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Internet of Things

U Conn Students Work Hands-on with Data Analytics and IoT Through Aquaponics Project

With more employers looking for specialized skill sets, the University of Connecticut's Operations and Information Management (OPIM) Innovate initiative is working to give students real-life experience with 3D printing, internet of things, virtual reality and microcontrollers. In 2018, the program started to work with the university's Spring Valley Student Farm to deploy sensors and data analytics to help monitor real-time conditions in its aquaponics greenhouse.

U Conn's aquaponics greenhouse

U Conn's aquaponics greenhouse (photo courtesy of University of Connecticut and Splunk)

During this semester, Jon Moore, an instructor at U Conn's School of Business and program head of OPIM Innovate, is teaching a course where students are beta testing sensors developed with Splunk.

"Over the summer, we built different sensor systems to create a proof of concept in the aquaponics center," Moore said. "We connected with the Splunk Mobile team and ended up flying out to the San Jose office and talking to them about the project that they are working on — and how we could help them beta test it and see how it would work in an environment like a greenhouse."

The aquaponics farm was funded through a grant from U Conn's IDEA Grant program, which funds innovative student-led projects. Students from the Departments of Natural Resources and Engineering set out to create a sustainable farm, using various sensors to track pH, oxygen levels, water temperature and air temperature.

"We know exactly how hot it is in different areas around the greenhouse — which matters for the plants and fish," More said. "We have sensors on the fan systems as well so we can track how much electricity the system is pulling, whether the fans are on or off, the doors are open or closed."

Using an augmented reality system with QR codes, students are able to visualize water levels and other measurements throughout the aquaponics system at different points. The system is also able to send notifications if something goes wrong, such as water temperature getting too warm or a door being left open at the end of the day. Through Apple TV dashboards, students are able to access live feeds from the farm, which is 5 miles away from the Mansfield, Conn. campus.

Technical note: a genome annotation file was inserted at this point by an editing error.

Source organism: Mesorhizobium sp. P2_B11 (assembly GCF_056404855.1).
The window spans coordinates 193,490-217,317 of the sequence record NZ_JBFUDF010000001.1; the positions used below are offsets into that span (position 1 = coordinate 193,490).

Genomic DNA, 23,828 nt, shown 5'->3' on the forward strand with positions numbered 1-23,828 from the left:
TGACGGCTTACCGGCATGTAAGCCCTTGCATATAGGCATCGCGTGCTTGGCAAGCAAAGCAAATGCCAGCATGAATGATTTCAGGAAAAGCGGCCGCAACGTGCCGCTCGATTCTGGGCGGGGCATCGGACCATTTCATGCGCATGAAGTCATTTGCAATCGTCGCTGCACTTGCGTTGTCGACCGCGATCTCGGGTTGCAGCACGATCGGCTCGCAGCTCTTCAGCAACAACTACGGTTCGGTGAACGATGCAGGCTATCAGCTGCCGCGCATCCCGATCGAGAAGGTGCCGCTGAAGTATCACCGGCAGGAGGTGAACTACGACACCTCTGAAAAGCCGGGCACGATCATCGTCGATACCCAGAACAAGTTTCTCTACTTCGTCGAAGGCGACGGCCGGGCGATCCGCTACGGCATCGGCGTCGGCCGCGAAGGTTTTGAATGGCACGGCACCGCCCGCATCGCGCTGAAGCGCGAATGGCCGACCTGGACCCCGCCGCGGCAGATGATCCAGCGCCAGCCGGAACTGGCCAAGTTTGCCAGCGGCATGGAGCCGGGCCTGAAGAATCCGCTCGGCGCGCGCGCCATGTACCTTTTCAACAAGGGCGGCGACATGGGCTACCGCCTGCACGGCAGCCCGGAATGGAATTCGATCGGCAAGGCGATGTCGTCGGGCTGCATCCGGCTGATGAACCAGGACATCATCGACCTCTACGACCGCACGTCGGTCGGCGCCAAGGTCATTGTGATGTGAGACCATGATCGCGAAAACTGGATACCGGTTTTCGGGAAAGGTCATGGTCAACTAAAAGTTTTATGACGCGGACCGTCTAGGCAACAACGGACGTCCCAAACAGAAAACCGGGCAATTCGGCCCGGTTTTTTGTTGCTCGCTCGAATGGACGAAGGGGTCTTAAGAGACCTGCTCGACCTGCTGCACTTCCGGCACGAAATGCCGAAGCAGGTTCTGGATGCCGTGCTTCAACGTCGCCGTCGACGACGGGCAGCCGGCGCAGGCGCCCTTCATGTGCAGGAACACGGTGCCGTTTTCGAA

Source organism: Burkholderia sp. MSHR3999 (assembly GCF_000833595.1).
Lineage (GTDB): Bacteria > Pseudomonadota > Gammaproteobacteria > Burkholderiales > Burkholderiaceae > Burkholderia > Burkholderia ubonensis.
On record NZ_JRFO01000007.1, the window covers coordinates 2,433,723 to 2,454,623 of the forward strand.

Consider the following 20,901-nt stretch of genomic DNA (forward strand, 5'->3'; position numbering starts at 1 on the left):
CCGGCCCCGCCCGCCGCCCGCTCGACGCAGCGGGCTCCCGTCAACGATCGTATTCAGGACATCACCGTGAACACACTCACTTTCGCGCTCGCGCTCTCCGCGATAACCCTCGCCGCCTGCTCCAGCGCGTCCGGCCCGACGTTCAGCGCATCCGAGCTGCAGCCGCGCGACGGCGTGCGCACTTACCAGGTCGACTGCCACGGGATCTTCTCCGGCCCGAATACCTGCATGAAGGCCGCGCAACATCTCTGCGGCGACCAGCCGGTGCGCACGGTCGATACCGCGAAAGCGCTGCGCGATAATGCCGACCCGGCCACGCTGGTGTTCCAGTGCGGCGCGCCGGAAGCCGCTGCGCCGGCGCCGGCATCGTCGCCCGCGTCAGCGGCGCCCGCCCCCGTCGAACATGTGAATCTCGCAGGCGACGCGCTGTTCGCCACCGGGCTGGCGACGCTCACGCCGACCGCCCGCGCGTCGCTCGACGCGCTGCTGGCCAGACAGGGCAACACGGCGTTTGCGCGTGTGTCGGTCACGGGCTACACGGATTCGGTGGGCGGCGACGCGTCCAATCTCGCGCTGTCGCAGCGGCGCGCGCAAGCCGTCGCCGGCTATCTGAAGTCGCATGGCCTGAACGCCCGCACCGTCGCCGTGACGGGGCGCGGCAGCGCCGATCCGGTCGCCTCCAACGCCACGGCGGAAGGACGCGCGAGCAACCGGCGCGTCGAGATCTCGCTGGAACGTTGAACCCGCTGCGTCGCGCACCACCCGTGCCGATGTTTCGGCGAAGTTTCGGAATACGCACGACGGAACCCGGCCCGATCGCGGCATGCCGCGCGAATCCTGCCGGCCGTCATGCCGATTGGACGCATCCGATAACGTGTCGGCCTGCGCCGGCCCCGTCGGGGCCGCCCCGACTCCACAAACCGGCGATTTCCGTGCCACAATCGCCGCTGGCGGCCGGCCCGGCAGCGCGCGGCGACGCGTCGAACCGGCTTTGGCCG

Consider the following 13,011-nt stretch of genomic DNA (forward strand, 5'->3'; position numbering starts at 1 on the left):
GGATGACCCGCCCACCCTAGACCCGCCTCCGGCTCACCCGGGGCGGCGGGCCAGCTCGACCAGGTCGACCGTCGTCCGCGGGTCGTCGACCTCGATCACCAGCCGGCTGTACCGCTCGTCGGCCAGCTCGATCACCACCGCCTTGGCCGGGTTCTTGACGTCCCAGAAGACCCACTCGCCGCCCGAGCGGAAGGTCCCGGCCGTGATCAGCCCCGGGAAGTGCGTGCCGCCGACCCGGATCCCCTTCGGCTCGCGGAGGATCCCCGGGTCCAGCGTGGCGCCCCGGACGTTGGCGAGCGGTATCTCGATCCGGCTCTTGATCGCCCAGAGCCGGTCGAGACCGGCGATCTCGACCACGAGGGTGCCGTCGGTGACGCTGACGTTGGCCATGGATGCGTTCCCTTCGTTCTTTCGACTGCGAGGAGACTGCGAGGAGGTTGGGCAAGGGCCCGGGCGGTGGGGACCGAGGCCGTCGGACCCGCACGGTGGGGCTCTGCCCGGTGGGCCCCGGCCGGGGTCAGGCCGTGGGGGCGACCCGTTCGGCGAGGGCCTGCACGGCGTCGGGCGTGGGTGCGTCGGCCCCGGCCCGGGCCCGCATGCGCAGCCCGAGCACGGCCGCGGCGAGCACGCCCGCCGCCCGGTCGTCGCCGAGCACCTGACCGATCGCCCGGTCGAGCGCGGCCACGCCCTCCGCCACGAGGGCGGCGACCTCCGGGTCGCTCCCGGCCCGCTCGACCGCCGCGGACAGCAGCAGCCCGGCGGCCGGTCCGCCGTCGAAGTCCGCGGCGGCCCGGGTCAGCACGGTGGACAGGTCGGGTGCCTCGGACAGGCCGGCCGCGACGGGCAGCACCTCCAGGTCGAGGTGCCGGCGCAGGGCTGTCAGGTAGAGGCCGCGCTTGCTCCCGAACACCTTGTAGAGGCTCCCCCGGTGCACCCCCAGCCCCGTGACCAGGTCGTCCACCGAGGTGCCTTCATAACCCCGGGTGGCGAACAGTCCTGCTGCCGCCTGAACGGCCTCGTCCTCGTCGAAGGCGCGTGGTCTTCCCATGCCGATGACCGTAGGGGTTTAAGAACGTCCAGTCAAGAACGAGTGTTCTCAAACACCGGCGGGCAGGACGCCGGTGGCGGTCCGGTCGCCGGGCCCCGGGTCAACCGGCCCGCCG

Students can use augmented reality to visualize water levels and other measurements throughout the aquaponics system.

Students can use augmented reality to visualize water levels and other measurements throughout the aquaponics system. (photo courtesy of University of Connecticut and Splunk)

The aquaponics farm is only one example of how students can experiment hands-on with emerging technology. At OPIM Innovate, students are leading demos on 3D printing, IoT, virtual reality and microcontrollers each week. Students have the opportunity to participate in workshops on topics such as drones, wearable technology and artificial intelligence. And OPIM Innovate's tech kits provide self-taught activities where students can gain hands-on experience at beginner, intermediate or advanced levels.

"My goal to change the conversation around higher education to make a large part of any degree hands on and giving students tangible skills to add to their resume," Moore said. "All of these emerging skills are going to affect every major and disrupt every industry in some way."

About the Author

Sara Friedman is a reporter/producer for Campus Technology, THE Journal and STEAM Universe covering education policy and a wide range of other public-sector IT topics.

Friedman is a graduate of Ithaca College, where she studied journalism, politics and international communications.

Friedman can be contacted at [email protected] or follow her on Twitter @SaraEFriedman.

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